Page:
By that time, I’d written Fragments, well two-thirds and in biro. I decided to find that pen. That book needed something special to finish it off; the book was a special, the final flourish had to be too.

Oh, I paced, I worried and I turned it over and over. My siblings couldn’t work out why I wanted that pen, biro did the job as far as they were concerned. Why on earth would I want a fountain pen, pay that much for it, and what was the big deal?

I got the pen. I had my Excalibur. This was my pen.

I had magic at my finger tips; the outlet that would get ideas from my brain, through the CNS and onto paper. I didn’t look back. I found a couple more; a bit like having  your favourite jumper in three different colours. I have three sonnets. I remember being in Venice and window shopping the Matte Black one. It didn’t feel right, it felt too heavy. I’ve even tried, out of sheer curiosity, to woman-handle a Mont Blanc. Too heavy. no zing; I didn’t even think about the price tag. I don’t think I am meant to have one of those.

Then came the IM. A slightly posher Parker pen, I guess. A random shot in the dark, but this also came with a zing. It’s a different zing to the Sonnet, but it’s a zing nonetheless. The two types of pen, sit on opposite sides of the pen case with a biro in the middle. A biro, to be used only in the case of an emergency.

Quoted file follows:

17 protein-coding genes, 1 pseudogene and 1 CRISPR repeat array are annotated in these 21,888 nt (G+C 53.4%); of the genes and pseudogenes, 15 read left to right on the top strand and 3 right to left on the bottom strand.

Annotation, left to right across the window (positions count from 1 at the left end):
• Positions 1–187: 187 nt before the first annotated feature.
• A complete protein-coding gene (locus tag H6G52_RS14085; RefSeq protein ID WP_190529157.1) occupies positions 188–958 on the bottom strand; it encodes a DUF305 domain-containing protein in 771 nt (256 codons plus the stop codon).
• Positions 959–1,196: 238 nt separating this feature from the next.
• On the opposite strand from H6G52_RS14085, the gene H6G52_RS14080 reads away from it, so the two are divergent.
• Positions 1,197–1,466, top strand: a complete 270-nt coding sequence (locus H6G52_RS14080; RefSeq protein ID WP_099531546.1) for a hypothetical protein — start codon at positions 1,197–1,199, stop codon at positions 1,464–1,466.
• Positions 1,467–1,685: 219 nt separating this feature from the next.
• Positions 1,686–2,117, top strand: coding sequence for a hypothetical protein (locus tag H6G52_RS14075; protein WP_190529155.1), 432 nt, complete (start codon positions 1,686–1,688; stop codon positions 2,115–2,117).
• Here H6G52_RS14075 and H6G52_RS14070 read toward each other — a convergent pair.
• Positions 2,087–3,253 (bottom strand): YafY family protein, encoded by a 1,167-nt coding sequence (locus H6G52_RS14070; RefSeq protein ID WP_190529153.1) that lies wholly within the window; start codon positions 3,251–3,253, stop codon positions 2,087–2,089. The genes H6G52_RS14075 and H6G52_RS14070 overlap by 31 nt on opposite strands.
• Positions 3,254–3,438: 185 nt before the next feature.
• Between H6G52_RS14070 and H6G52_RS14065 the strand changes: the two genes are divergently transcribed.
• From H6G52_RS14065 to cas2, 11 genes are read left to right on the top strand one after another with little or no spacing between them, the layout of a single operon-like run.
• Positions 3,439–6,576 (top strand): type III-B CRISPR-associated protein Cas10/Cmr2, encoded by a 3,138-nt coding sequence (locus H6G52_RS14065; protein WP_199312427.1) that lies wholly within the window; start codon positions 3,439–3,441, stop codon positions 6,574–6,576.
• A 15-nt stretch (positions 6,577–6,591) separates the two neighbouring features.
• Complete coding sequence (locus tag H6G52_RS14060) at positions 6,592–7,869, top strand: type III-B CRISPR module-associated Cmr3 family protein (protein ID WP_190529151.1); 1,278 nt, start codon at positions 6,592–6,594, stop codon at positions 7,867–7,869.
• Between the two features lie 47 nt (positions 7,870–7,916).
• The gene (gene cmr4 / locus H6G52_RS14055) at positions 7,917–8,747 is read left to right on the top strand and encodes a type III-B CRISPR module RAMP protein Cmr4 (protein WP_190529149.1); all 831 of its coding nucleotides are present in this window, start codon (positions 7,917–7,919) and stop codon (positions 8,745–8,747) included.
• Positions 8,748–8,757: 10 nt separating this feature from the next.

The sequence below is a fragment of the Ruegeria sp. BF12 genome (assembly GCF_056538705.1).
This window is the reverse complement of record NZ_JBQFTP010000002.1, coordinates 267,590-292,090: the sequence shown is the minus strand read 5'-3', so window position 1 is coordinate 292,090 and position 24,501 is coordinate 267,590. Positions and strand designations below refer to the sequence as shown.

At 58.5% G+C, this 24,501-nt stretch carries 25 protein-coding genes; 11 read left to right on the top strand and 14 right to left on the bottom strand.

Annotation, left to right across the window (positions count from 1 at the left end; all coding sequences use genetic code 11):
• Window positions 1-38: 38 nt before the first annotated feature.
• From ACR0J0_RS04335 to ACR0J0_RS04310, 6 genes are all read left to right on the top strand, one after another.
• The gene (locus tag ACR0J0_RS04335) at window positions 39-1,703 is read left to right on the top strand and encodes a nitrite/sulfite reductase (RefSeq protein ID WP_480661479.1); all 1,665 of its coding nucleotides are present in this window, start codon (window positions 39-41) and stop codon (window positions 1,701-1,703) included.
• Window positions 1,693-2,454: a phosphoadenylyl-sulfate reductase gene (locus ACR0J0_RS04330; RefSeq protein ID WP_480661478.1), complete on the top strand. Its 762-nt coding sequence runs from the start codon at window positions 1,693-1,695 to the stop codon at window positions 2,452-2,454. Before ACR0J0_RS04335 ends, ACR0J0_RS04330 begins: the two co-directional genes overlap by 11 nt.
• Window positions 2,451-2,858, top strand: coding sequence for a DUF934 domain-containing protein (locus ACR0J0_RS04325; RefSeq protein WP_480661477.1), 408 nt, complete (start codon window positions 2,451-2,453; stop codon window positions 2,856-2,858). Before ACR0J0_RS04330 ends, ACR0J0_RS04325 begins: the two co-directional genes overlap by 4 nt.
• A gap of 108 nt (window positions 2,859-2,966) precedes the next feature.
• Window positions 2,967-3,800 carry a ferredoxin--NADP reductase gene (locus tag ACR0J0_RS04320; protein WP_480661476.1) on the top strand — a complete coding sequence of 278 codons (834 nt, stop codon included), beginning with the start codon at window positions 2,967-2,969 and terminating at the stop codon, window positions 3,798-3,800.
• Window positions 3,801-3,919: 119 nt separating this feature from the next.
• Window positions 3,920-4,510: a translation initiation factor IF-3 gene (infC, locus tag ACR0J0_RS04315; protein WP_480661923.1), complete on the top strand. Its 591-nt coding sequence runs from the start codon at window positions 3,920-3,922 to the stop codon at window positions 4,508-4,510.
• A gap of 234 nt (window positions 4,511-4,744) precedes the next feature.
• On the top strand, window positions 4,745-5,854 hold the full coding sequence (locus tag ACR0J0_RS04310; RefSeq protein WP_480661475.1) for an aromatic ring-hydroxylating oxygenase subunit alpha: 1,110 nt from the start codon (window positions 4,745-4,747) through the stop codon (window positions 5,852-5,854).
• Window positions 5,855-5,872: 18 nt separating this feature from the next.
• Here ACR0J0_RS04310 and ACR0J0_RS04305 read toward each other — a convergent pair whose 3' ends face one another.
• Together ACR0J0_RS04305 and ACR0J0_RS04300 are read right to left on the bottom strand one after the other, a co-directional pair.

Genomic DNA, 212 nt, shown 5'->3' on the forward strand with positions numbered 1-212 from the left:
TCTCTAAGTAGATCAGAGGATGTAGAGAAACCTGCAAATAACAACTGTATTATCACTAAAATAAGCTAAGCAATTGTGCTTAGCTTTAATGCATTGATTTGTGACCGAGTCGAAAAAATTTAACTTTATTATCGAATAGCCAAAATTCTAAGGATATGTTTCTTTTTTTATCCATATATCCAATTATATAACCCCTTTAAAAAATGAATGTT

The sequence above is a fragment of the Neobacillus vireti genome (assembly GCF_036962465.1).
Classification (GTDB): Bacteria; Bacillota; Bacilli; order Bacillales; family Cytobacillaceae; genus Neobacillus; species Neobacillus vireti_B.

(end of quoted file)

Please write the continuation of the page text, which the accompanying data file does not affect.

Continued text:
All pens are to be inked up at all times.

I take no chances. I take those pens everywhere, alongside a notebook.

Then there is the ink. I don’t get on with cartridges. On my desk, is a wooden box beneath a stapler. It contains seven, small plastic bottles of ink. Imperial purple, grape, billbery, magenta, forest green and teal are used more often than not. I have Oxblood, but it doesn’t feel right; I really don’t like using that ink. There’s not black ink, blue does languish behind the box. This also means that I end up with inky fingers that are all too difficult to explain.

Everything of would-be note that passes across my desk is handwritten. The first draft of books always is, in a note book, on file paper. There is far more soul in this analogue, organic process compared to typing away.

Using a fountain pen certainly retains the kinks and curves of my handwriting.

As for reading it.

“Punam, your writing makes my eyes go funny.”